Arson at Garissa High School linked to drug abuse.
Drug and substance abuse among students, as well as a refusal by teachers and students to provide information to investigators, were blamed for an arson attack at Garissa High School two weeks ago.
A dormitory at the school was destroyed in a second fire.
On Saturday, the board of management, teachers, and the county security team convened.
The security team and BoM made a number of recommendations, including clearing a thicket within the school playing field where notorious students used to hide to abuse drugs.
County commissioner Boaz Cherutich, who chairs the county security team, stated that it was the responsibility of the parents, teachers, BOM, and students to find a long-term solution to the problem.
“As we move forward, I want to urge parents and teachers to fully cooperate and avoid blame game on this matter. At the end of the day, our children have to be in class and learning to continue. The school has to move forward,” the county commissioner said.
He requested that the principal ensure that all students live on campus to avoid the sneaking of harmful substances, such as petrol, which the government chemist confirmed was used in the first incident.
Nicodemus Ndalana, the Northeastern regional commissioner, visited Garissa High School two weeks ago to assess the fire damage in one of the dormitories.
He stated that those who destroy school or college property would face severe consequences.
“Investigations are ongoing into the arson attacks and those who were involved will be prosecuted. This will serve as a deterrent to others,” Ndalana said.
After a fire razed down a dormitory on Sunday, the NEP Girls High School board of management temporarily closed the institution’s boarding wing last week.
The board decided to close the boarding wing because 80 per cent of the boarders could work from home. They will be day scholars for the time being.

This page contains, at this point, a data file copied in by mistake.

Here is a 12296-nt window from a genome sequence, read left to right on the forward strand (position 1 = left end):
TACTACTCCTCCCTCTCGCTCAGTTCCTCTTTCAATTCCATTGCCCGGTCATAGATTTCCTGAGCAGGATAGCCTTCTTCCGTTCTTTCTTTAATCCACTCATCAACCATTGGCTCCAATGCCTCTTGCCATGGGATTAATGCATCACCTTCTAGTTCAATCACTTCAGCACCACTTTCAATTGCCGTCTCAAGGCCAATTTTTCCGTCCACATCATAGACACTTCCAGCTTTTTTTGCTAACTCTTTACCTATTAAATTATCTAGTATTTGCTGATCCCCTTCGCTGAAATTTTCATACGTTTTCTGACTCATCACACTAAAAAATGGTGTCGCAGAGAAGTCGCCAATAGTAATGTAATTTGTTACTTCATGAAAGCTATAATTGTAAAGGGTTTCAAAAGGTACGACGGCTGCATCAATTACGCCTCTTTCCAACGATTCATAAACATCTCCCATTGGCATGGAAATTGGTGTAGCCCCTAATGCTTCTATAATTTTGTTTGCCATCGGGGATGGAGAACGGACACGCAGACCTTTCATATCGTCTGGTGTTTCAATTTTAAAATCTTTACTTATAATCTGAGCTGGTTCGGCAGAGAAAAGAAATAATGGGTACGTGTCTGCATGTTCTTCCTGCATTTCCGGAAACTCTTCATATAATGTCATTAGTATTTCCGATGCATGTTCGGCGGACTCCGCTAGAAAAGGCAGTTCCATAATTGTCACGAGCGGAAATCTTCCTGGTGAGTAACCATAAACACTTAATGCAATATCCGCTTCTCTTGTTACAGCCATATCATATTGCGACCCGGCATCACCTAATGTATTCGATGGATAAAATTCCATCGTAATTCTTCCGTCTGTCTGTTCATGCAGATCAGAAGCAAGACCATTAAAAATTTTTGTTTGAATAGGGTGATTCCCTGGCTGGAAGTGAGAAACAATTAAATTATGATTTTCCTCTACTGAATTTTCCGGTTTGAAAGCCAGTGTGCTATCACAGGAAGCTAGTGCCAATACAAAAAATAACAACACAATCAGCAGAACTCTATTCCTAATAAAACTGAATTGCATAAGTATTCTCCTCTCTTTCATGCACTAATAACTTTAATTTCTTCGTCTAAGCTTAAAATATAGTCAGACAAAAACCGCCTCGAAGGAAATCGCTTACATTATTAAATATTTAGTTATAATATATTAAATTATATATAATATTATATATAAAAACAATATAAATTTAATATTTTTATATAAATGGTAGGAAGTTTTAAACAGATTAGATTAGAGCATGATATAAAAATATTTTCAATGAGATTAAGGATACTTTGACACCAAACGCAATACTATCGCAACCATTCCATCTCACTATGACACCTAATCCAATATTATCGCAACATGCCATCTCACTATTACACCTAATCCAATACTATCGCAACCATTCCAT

The decision was one of several recommendations made following a crisis meeting.
In response to the school unrest, PCEA head Rev Patrick Mutahi stated that the violence in schools was a true reflection of how rotten society has become.
Mutahi, who spoke at the Madogo PCEA church in Tana River, blamed parents for abdicating their responsibilities, resulting in child indiscipline.
Education Cabinet Secretary George Magoha stated that his ministry was partially responsible for the recent school fires.
Magoha highlighted the packed school calendar as one of the school-based reasons for the school fires in response to queries asked by nominated MP Wilson Sossion.
He added that the government attempted to rearrange the school schedule in order to make up for the time lost during the pandemic.
As a result, students had to complete the curriculum in a shorter amount of time.
“The need to cover the curriculum within a shorter period might have occasioned over-teaching during the weekend, early mornings, and late evenings,” he explained.
As a result, time set aside for co-curricular activities was largely spent in class, putting learners under stress.
Students were then denied the opportunity to participate and socialize outside of the classroom environment, with the exception of school-wide recesses.
The fires, according to the CS, were caused by a breakdown in communication between the students and the administration.
He believes the unrest is a technique of expressing underlying irritabilities.
Furthermore, he noted that some school administrative techniques may be perceived as oppressive by students who have complete freedom at home, noting this as a primary source of student dissatisfaction with the administration.
Congestion, drug and substance addiction, and insufficient counselling services are among the other school-based problems mentioned.
Laws that protect pupils who exhibit criminal behaviour from disciplinary actions from teachers are among the most significant external factors that encourage school fires.
According to Magoha, this, combined with overprotective parents, undermined student discipline. According to the CS, the ministry has taken both short- and long-term measures to address the current school discontent.
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He went on to say that the government had formed three task forces to involve stakeholders in addressing and mitigating previous and current events.